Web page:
Disclaimer: This story contains details pertaining to stillbirth/child loss that may be upsetting to some.
“We always wanted a big family, my husband and I. However, we didn’t envision placing a tiny white coffin 2 feet in the dirt on that summer day.
We met when we volunteered in missions/ministry together. We fell in love quickly and married as a young 22 and 24-year-old. Our idea of marriage and family was somewhat naive. I remember thinking, ‘We were meant to be together so nothing can go wrong. Our marriage is going to be a breeze.’
When we first got married, we were in and out of full-time missions overseas until we got the phone call from my dad: ‘The cancer is back. There’s no more fighting. Could you come home?’
My dad had just found out he was terminal with cancer. No more treatment, and only had a few months to live. He wanted us close so my husband and I, with our 1-year-old daughter, got on a plane that night to come home and left our lives overseas as missionaries.
We had an amazing summer with him and then a few months later my he passed away. My rock. The one I called for everything. My biggest supporter. Even though I saw it coming, it didn’t take away the trauma of his last days and the grief that he was gone.
I could no longer call my dad venting or asking for random advice, or come visit and watch him play with my daughter. I felt so lost.
We were planning to return to our jobs as missionaries overseas when I found out I was pregnant just a few weeks after we buried my dad.
We were so excited to tell our extended family at Christmas. Everyone asked if my dad knew before he died. Although I had an inkling at the time, I never told him since I wasn’t sure. We all celebrated the new life inside while also grieving that first Christmas without my dad.
Missing Fetal Heartbeat
Fast forward to being 8 months pregnant with our second daughter. Everything was going well. I was excited about a natural birth this time around since our first was a C-section. We had midwives this time but due to Covid-19, the care wasn’t to our benefit. Every other appointment was over the phone.
I remember during my 32-week phone appointment with the midwife. She asked, ‘Is the baby moving well?’
‘I think so,’ was my reply. I was working full-time at the time, had a toddler at home, and wasn’t paying particular attention to the baby’s movement. I was never taught how to kick count nor was I educated on how important it is to know your baby’s normal kick pattern.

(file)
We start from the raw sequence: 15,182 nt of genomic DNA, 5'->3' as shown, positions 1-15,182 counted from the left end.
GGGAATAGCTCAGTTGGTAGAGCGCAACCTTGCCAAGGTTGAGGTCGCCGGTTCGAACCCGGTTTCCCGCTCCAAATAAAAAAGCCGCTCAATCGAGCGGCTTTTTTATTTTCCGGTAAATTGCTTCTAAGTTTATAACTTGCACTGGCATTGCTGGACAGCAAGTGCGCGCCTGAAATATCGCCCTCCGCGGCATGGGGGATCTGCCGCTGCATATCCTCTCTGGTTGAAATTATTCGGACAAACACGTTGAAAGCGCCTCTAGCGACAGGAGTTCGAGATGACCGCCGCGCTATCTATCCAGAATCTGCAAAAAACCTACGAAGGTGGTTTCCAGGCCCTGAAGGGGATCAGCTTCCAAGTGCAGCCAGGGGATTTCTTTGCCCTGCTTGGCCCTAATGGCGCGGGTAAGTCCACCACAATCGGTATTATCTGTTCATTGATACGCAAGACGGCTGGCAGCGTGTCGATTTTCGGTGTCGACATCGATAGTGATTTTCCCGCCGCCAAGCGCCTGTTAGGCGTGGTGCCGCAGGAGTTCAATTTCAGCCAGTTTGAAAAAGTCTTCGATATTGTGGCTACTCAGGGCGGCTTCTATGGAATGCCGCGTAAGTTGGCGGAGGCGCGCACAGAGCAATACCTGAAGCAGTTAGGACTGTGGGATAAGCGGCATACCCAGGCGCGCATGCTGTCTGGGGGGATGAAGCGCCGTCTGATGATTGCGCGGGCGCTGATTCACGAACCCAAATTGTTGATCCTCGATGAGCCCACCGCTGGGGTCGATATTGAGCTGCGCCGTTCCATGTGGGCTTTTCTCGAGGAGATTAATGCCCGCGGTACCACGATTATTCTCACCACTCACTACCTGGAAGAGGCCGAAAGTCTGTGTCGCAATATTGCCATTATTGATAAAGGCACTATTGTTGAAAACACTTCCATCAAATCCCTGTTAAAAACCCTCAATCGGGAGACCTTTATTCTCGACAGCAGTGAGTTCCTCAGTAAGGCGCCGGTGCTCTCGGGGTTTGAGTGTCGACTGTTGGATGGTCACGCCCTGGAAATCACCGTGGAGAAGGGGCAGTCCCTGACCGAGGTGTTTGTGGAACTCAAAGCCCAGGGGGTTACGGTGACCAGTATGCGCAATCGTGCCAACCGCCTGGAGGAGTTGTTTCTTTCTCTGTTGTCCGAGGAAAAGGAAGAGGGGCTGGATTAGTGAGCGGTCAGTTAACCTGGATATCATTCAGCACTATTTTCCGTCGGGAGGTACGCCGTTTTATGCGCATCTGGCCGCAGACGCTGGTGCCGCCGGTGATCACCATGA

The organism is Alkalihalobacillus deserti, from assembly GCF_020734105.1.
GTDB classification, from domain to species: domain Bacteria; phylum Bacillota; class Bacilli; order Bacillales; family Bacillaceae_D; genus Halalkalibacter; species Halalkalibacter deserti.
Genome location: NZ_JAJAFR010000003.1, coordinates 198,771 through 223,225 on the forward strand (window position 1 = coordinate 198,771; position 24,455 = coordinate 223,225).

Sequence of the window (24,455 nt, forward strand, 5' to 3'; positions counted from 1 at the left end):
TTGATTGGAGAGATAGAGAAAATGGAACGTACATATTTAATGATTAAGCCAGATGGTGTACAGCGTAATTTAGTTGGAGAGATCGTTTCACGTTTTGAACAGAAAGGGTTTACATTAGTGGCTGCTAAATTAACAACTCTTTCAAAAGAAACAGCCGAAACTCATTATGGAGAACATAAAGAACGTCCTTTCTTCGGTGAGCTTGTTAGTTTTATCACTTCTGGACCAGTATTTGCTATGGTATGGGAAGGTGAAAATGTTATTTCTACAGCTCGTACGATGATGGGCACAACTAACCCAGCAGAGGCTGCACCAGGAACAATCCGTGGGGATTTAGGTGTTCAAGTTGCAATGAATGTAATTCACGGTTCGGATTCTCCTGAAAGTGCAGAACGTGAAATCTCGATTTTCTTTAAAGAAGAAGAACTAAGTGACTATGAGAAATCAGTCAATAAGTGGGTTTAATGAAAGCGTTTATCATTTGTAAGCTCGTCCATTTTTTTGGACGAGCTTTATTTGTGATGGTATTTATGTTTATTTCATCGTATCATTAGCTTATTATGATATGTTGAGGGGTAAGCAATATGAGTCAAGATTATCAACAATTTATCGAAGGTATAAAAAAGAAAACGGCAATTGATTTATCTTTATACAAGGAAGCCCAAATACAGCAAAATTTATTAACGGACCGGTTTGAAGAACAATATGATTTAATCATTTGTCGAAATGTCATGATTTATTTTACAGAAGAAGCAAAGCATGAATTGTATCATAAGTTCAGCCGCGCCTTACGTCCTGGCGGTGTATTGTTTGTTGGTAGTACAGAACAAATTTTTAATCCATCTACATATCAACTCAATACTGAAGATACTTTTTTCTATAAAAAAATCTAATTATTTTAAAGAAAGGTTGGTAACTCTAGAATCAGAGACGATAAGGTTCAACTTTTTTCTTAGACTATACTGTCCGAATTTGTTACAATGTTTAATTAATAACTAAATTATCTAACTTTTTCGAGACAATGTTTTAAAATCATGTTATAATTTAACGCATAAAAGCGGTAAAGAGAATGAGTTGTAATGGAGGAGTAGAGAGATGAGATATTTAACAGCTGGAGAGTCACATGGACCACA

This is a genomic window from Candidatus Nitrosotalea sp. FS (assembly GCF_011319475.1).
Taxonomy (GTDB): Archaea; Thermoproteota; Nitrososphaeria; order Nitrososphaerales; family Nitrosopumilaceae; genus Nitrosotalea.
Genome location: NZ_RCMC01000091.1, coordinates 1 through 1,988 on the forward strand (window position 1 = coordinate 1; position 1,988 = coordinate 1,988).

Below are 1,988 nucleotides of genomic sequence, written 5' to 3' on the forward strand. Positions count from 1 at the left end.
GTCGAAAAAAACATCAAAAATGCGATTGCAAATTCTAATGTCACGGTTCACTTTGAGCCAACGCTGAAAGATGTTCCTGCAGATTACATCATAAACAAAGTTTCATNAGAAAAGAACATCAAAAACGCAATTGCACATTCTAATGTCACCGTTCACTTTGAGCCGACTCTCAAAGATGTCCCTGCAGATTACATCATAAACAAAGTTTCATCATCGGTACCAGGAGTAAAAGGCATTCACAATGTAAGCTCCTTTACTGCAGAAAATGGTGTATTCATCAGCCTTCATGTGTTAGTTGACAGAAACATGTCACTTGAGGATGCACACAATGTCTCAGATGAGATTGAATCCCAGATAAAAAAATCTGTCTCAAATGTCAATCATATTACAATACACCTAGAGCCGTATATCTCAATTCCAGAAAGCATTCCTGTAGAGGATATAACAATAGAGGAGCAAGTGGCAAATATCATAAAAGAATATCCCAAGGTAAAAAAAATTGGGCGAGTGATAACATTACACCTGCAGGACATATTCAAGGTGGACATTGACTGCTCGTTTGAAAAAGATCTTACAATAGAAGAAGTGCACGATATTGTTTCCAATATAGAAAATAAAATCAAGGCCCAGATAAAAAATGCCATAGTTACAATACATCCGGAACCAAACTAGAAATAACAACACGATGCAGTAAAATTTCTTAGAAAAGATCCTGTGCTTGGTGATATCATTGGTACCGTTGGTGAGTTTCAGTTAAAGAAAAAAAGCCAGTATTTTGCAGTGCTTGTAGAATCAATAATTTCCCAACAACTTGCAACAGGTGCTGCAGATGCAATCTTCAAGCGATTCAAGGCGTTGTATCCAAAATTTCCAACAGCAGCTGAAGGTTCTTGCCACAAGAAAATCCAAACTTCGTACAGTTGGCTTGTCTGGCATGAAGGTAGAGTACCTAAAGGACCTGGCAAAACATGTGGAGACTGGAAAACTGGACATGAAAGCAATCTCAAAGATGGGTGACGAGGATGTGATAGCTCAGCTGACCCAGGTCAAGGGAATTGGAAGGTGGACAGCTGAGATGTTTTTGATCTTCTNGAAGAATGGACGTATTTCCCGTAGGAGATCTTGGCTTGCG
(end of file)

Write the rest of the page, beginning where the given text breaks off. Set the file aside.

The midwife shrugged off my response and moved on.
Next was my 34-week appointment. I was feeling good, and ready to meet the baby soon. Only at this appointment, the midwife couldn’t find the heartbeat. ‘Let me go get another doppler.’
‘Let me just get another midwife to try.’
My heart began to race. Hurry up and find it! I thought.
‘Oh, I think we found it!’
…PHEW … finally. What a scare.
‘Oh wait, that might be your heartbeat. Oh yes, moms heartbeat is the same.’
I began to plead with God.
The midwife then told me to get up, and drive to the hospital (a 45-minute drive) right away. I ran out of that office, not knowing if my baby was dead or alive. I collapsed in the parking lot and called my husband. ‘They can’t find a heartbeat!’ I frantically told him.
Though they told me to go straight to the hospital, I knew I needed my husband with me. I drove home, we dropped our 2-year-old off at my husband’s mom’s, and drove in silence the entire way to the hospital.
I held my hands on my belly begging for a kick. Nothing. I finally spoke. ‘This could be the worst day of our lives.’
We finally get to the hospital, only my husband is not allowed in due to Covid-19 restrictions. He waits in the car while I go up. A midwife who knew I was coming promptly used the doppler on me. Within a few seconds, she lets out an excited, ‘That right there is baby!’
I let out a huge sigh of relief. This was all just a mistake. My baby was just fine. A few more seconds pass. ‘Oh hang on, that might be your heartbeat.’
Next thing I know, she calls the doctor for a bedside ultrasound. The midwife tells me to call my husband up. After what felt like an eternity the doctor gently tells me, ‘I’m so sorry, but there is no heartbeat.’
After letting out screams of confusion, heartbreak, disbelief, and shock, my husband walks in. ‘She’s gone!’ I wail to him as he enters the room…
We were given time alone. I made the decision to continue with our plans for a vaginal birth. We went home and packed our bags to be induced and stay the night in the hospital. In the morning, we would meet our daughter.
I threw her things in a bag, her floral print hat, and her swaddle. I grabbed my hospital robe, toothbrush, and deodorant and we headed back.
I was so afraid to give birth to our dead daughter. While in labor I kept imagining the silence after she was born. I would never hear that anticipated newborn cry from my baby. It was going to be silent, and the thought of it was deafening.